hey, get a few of different styles, play around and embrace all paddling types, it's fun!

 
 
  Bought a 58" Tripper today.
  Posted by: Yanoer on Apr-01-09 11:37 PM (EST)
-- Last Updated: Apr-02-09 12:02 AM EST --

It weighs about 20 oz on my wife's kitchen scale. This 58" was noticeably lighter than the other 58" that this dealer had in stock, so compare paddles in person if you can. The blade faces were also noticeably smoother on some than on others.

This one also has the resin insert hidden in the blade tip as Eric described.

I hope to try it out tomorrow in my Curtis Lady Bug. I normally use Zaverals, both bent and straight, but have been looking for a beavertail type paddle that I like, maybe this is it. They aren't inexpensive.

-----------

Regarding the Freestyle, the newer versions that I saw in the store today had much thicker blade edges than the older version that I got with my Curtis Lady Bug a few weeks ago.

The blade edge on the Tripper that I bought today actually has a thinner / sharper blade edge than the Freestyles that were next to them.

-----------------

Edit:

Dang! I just saw on Grey Owl's paddle spec sheet http://www.greyowlpaddles.com/pages/greatspecs.html that the Tripper has the largest blade area of their traditional paddles, I hope that I can handle it. I may be under powered.


 
 
  I tried the Tripper and I liked it : )
  Posted by: Yanoer on Apr-06-09 4:17 PM (EST)
It does seem very smooth in the water and does flex when pulled hard.

I like the feel of it in the water and the way I can reach under the canoe to move it around (Wenonah Whisper, this time). I need to work on my in-water recovery, but was making some progress with my first attempts. My sample seems well balanced. It does require a little more effort than my Zav bent and straight paddles and the additional weight (double the Zavs) is quite noticeable, but I like it's feel in the water and look forward to getting to know it better.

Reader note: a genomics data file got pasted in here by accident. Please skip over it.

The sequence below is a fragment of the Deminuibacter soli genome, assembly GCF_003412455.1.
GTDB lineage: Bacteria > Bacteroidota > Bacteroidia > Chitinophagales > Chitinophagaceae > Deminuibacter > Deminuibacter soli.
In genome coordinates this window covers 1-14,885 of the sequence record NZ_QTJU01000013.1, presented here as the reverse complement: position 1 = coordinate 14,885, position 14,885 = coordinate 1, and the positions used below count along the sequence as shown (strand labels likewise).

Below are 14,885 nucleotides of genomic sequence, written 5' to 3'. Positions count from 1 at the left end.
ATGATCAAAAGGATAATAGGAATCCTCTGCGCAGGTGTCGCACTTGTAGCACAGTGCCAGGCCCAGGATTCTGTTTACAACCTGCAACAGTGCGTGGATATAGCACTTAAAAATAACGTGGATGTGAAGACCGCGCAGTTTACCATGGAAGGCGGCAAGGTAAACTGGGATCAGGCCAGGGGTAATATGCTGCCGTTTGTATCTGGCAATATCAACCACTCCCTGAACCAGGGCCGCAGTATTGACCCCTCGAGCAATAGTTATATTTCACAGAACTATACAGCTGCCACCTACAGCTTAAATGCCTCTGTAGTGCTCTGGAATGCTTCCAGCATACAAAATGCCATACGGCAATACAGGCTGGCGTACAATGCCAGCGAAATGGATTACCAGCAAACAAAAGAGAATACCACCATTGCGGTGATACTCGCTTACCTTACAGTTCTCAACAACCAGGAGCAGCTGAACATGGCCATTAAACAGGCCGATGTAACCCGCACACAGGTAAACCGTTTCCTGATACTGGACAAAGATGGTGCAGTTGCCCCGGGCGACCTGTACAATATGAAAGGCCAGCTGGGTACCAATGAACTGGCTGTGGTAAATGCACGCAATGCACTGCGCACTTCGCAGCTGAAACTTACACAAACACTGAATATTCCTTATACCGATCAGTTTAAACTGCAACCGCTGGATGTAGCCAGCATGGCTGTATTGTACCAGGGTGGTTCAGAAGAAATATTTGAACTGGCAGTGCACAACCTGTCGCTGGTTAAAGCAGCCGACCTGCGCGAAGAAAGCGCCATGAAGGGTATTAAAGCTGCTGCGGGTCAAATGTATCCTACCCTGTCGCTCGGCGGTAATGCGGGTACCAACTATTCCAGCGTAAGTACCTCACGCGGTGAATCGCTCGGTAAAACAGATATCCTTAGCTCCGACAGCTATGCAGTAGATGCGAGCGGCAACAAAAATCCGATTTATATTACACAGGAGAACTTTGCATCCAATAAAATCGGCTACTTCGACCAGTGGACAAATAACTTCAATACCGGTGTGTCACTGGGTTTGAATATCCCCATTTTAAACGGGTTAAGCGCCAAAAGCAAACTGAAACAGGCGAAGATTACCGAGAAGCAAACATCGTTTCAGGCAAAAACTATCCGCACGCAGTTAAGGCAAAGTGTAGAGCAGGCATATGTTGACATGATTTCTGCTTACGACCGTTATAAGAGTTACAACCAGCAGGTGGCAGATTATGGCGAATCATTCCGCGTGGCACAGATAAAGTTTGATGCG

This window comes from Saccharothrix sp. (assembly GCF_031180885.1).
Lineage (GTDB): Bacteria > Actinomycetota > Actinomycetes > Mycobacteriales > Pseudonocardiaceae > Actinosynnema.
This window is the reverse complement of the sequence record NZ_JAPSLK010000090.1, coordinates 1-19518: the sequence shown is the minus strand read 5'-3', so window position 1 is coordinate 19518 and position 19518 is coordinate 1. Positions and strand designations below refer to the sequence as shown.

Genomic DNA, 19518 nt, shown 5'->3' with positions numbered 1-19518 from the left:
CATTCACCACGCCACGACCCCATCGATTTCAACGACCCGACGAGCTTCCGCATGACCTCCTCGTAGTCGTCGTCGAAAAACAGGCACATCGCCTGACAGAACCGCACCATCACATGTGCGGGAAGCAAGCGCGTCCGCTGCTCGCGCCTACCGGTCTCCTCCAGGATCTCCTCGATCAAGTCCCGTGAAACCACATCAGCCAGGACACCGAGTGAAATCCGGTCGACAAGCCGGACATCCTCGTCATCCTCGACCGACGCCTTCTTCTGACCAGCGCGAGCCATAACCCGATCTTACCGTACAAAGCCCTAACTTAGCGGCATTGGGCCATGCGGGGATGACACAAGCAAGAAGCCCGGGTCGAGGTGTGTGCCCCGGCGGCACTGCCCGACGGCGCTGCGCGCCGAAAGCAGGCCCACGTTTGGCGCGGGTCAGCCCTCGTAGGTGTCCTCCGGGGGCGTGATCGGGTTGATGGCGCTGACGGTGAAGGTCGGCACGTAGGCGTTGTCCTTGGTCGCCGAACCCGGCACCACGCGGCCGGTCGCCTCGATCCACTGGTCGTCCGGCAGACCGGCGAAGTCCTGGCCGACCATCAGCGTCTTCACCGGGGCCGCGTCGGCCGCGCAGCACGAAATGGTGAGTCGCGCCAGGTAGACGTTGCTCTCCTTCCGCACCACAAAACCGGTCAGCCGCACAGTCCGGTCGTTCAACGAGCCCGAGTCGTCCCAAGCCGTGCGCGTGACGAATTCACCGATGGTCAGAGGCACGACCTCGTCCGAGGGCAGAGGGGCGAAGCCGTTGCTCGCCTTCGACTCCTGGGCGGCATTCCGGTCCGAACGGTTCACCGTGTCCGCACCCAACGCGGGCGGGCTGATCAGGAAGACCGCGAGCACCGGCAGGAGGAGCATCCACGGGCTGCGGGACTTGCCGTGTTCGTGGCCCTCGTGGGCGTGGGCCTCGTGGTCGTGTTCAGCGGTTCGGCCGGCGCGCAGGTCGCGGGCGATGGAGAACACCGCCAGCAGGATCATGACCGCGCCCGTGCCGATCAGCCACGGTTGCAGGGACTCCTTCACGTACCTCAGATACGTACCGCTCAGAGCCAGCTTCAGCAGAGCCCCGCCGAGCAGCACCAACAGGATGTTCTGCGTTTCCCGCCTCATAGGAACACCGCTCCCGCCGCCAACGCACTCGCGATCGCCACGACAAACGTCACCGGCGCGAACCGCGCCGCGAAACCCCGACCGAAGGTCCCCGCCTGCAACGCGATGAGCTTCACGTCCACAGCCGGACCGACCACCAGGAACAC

Grey Owls
  Posted by: PJC on Apr-02-09 7:38 AM (EST)
I've been using a Tripper for years and love it. I've also used the Chieftain and liked it. Never tried the Sagamore. Both were in cherry. I think the Tripper had more flex - was livelier. I like that, though not everyone does.
I discovered last year that the liveliness comes at a price. I was pulling out of an eddy looking to "jet ferry" across a channel, so I was putting my back into the stroke pretty hard. The paddle shaft just broke.
I'm 57 and not particularly strong and was paddling a reasonably light boat (Blackhawk Starship). This surprised me. I've never broken a paddle in my life. I always assumed that if I ever did break one it would be by backing over it with a truck at a landing or by getting it caught under a rock and snapping it under the boat. Thought that "brute strength" kind of breakage was something that maybe 20 year old jocks might be able to do, not something that normal use by old guys like me might cause.
I love that Tripper and have replaced it but the Chieftain might be a stronger paddle. My new Tripper has a little less blade area, I think, and might be more durable for it. It still is plenty lively and slices beautifully. Love the grip - especially after stripping off the varnish on the grip and oiling the bejeebers out of it.